Being the adventurer I was, I begged Tim to bail and go home early. We were covered in bites from an active sand flea invasion every night.. Sleep eluded us, and we woke up every morning to soaked sleeping bags. And our leaders expressed incredulity that anyone would book a kayak trip who did not, in fact, kayak. But we did kayak. Once. In an ocean kayak on Maui. True, we flipped it the moment we put our paddles in, but I was so sure this would be different.
Tim held the line. It was only a week.
Yes, a week. The longest weeks of our lives. Finally set back down on the dock, we limped to our car and drove to our hotel room. Once inside, we both literally looked at each other and started to weep. Uncontrollably. I looked at his slightly swollen, bug bite covered face and caught a glimpse of my own in the mirror. We had never looked so beaten up.
You would think that would have ended Tim’s adventures in the wilderness, but I continued to come up with wild ideas for “cushy” wilderness experiences, and, unlike his father, he continued to say yes. Yes to car camping, yes to tent camping, yes to camping on a river trip. Yes. Yes. Yes. In none of these trips did he ever have what I would call a positive experience. But he has hung in there.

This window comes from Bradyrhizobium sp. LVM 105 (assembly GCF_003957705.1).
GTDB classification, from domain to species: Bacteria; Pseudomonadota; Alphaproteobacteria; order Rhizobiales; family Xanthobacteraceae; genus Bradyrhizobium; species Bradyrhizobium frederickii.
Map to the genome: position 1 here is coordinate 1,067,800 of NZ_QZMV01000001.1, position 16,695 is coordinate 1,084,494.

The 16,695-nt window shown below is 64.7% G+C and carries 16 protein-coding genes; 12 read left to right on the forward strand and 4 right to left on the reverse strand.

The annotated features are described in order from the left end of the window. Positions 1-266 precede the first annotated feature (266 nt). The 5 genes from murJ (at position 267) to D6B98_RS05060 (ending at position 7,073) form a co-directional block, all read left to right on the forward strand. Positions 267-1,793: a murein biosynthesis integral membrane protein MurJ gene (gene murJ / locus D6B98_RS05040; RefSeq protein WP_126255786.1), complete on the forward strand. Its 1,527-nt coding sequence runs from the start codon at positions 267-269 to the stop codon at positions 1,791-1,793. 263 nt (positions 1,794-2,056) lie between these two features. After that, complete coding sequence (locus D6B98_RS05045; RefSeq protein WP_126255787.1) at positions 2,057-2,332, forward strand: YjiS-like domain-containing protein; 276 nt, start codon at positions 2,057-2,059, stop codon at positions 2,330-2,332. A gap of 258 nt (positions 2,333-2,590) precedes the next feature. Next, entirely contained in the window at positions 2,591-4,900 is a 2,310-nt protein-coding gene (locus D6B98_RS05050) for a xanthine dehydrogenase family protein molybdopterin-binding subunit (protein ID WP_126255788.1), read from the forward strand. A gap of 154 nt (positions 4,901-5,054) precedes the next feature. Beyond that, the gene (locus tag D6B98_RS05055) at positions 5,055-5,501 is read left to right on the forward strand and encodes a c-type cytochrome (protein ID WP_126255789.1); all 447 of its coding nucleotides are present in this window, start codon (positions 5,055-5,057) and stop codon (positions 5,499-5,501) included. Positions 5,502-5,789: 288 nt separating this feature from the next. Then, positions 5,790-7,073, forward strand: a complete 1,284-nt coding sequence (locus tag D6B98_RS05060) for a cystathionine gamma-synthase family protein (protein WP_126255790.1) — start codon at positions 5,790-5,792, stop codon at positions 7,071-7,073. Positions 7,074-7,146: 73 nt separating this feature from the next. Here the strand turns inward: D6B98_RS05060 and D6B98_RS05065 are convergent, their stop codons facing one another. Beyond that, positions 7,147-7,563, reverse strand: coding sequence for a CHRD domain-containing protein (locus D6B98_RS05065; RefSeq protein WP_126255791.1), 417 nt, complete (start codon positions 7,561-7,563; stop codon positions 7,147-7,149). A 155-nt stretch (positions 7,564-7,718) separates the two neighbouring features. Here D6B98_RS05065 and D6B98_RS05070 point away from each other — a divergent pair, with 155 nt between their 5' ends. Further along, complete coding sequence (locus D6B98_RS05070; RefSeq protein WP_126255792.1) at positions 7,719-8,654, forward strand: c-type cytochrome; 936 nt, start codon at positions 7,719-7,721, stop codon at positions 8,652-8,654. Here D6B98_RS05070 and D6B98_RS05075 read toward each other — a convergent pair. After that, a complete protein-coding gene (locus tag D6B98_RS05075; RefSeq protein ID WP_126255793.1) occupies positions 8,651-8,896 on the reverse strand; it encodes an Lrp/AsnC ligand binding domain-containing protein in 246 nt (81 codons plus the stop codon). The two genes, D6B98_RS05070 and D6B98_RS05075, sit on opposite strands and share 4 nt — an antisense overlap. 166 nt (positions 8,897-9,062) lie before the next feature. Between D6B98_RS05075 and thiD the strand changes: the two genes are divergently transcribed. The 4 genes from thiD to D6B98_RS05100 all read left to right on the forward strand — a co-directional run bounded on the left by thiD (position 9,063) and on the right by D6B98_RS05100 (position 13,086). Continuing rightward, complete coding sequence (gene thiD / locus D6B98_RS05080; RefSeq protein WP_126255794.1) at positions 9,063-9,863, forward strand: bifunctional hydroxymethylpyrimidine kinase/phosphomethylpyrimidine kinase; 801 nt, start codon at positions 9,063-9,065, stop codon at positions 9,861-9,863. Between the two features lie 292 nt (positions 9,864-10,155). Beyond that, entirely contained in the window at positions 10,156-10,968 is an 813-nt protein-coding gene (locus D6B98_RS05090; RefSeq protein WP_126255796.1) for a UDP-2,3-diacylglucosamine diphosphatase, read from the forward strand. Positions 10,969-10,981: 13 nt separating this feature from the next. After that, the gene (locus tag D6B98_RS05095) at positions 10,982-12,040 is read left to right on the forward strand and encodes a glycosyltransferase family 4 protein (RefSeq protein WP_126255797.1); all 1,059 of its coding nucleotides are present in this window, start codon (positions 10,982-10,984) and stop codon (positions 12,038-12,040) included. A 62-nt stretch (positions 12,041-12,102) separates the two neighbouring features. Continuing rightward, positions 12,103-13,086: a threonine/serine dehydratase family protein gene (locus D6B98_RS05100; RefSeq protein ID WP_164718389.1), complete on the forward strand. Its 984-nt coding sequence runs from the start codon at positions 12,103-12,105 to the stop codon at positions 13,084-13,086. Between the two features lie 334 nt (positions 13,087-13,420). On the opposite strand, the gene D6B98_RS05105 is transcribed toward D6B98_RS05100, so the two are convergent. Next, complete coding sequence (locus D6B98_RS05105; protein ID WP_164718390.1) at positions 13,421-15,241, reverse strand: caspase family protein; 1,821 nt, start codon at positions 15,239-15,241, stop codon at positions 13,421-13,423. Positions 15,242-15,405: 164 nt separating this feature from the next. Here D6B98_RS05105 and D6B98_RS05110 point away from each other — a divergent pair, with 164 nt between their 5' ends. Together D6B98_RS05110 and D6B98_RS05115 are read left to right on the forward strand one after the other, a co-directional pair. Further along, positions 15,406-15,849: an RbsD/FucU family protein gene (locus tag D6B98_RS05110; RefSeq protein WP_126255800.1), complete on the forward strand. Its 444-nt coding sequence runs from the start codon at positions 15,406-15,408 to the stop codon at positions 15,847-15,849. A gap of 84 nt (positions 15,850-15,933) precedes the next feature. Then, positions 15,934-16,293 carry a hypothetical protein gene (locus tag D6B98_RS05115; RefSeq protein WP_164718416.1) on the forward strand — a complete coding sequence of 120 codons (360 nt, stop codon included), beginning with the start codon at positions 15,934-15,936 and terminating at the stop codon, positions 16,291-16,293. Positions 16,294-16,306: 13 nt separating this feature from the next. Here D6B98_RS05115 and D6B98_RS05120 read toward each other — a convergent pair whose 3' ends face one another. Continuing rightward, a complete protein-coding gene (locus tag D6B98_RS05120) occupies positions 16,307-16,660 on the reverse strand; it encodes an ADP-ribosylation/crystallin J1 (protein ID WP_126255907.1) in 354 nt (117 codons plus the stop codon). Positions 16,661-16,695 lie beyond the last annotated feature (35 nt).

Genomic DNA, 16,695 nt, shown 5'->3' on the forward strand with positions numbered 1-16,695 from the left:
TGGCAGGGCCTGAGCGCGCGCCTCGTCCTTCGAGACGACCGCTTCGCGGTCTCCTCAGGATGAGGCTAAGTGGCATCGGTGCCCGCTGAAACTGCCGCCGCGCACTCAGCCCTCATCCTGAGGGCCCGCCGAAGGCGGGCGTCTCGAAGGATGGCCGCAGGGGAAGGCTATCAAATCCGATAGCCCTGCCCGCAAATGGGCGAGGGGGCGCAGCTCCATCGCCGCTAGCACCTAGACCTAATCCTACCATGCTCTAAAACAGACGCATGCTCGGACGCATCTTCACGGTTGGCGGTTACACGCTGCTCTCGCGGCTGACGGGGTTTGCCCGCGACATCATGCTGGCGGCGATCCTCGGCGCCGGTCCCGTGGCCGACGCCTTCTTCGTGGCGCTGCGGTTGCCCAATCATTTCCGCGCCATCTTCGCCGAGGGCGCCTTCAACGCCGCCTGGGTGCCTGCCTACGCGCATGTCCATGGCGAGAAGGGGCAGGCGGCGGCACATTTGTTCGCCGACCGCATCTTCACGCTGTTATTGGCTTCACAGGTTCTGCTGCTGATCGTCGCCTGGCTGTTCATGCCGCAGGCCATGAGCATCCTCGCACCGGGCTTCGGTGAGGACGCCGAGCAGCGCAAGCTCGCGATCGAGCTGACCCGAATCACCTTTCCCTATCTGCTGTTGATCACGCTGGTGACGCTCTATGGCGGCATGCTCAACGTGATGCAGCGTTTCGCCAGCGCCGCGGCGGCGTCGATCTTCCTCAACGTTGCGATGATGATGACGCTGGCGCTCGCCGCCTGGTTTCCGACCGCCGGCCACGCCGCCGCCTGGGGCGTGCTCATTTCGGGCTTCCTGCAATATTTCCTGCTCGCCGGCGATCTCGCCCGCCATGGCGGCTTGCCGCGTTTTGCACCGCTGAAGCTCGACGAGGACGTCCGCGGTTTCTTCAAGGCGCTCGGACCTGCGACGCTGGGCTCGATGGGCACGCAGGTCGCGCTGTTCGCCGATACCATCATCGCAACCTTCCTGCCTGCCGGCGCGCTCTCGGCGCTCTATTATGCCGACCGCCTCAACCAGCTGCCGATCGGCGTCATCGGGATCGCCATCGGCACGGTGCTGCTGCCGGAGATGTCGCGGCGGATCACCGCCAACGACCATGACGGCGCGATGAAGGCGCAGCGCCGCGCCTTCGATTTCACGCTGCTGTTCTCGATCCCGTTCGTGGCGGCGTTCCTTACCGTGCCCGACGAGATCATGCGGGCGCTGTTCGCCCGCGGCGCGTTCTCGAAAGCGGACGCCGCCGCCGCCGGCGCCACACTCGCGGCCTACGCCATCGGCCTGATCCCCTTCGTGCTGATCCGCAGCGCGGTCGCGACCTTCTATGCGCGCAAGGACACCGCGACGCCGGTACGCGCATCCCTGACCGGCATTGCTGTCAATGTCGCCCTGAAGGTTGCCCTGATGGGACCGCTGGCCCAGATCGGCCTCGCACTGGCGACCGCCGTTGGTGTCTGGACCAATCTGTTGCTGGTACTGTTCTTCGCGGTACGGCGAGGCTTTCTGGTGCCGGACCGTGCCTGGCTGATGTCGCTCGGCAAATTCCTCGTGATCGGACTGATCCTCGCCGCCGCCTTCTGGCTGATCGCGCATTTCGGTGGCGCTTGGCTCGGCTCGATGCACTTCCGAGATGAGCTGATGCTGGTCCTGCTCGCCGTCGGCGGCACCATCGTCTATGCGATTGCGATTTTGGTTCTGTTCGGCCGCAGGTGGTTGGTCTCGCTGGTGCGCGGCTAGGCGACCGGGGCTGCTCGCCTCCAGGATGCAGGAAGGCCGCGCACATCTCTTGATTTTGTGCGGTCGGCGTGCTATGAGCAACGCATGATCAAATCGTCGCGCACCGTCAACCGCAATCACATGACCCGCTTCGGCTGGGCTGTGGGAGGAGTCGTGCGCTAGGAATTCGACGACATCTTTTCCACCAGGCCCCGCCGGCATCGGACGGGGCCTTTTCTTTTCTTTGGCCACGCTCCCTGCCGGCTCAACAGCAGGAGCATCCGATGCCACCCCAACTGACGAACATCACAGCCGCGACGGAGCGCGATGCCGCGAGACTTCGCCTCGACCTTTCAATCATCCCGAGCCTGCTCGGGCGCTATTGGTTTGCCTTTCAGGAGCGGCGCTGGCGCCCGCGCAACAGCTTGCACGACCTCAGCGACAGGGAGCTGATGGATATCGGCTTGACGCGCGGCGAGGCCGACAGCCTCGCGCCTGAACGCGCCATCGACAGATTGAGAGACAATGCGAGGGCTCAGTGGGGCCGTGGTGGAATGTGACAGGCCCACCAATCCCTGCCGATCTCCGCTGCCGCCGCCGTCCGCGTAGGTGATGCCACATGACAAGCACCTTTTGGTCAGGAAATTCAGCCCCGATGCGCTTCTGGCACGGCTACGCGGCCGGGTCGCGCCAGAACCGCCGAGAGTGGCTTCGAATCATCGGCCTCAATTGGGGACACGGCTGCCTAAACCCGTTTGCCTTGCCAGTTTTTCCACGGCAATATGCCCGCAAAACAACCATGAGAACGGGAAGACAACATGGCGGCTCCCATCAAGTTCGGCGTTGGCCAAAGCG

When I read him my take on this adventure and asked him if it was accurate, he replied that it was all totally true. As we processed our less than stellar record with outdoor adventure, I shared that I marveled at his unfailing good humor when presented with yet another crazy idea, given his family DNA. . He looked me in the eye.
You know why I would do that?
Because I love you.
And so friends, we are headed on an another adventure this week to New Mexico to run in the White Sands and whatever else comes our way. Just another crazy idea. But because love is reciprocal, I booked a casita for us. Someplace with hot running water and fresh baked bread for incoming guests and a pool and a hot tub. Someplace where toilets flush and the yard is fenced.
Somewhere fit for a man who turned his back on “no” and, because of love, embraced the adventure of a spontaneous, sometimes uncomfortable life.